Taylor was convicted on 11 charges including terrorism, rape, murder and the use of child soldiers by rebel groups in neighboring Sierra Leone during the 1991-2002 civil war, in which some 50,000 people died. The former Liberian leader was found to have supplied weapons to the Revolutionary United Front (RUF) rebels in exchange for so-called blood diamonds.
The rebels were notorious for hacking off the limbs of civilians to terrorizing the population. Taylor has always insisted he is innocent and that his only contact with the rebels was to urge them to stop fighting.
Urey On Taylor’s Emancipation
However, speaking on the sidelines of a day-long meeting with opposition political parties by the Coalition for Democratic Change (CDC) led government in soliciting views and suggestions in moving the country, forward, the ALP political leader, Benoni Urey appealed the conscious of those in authority to see reasons in freeing the ex-Liberian leader.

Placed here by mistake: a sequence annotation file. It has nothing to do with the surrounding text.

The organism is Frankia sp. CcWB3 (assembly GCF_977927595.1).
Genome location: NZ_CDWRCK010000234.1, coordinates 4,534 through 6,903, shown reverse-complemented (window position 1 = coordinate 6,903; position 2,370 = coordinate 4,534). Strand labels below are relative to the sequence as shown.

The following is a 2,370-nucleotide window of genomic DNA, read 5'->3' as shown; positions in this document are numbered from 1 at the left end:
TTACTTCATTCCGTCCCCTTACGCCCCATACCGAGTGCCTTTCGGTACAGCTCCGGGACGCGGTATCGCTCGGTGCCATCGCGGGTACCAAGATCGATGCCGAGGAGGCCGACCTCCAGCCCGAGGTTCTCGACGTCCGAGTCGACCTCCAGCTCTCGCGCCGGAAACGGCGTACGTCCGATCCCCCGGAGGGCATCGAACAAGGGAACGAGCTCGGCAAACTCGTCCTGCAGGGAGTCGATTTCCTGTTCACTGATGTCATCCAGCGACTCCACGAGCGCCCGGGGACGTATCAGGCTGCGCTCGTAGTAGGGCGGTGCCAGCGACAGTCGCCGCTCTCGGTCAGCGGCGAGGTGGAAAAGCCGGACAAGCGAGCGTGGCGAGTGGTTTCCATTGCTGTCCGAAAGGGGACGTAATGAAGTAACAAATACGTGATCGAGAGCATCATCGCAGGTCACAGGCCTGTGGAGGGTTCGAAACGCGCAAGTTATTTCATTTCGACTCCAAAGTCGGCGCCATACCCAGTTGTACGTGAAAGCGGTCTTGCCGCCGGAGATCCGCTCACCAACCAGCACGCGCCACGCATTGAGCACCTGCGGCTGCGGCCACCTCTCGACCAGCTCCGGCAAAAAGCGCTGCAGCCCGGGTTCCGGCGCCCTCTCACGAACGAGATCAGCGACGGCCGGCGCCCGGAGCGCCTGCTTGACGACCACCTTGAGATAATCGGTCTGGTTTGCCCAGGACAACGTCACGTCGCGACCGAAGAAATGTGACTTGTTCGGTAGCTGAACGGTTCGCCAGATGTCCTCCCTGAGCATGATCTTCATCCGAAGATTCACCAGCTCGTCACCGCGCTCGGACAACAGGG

In the interview with journalists, Urey calls for the establishment of war crimes court in the country to try those who allegedly committed crimes against the state and its citizens.
The political leader of the All Liberia Party (ALP) not disappointed with those war crimes court campaigners as he has pledged to lead a campaign to ensure that the court is established here.
Urey said he told the President that the court must be established so that those who are responsible for mayhem that took place across the country can answer for their actions.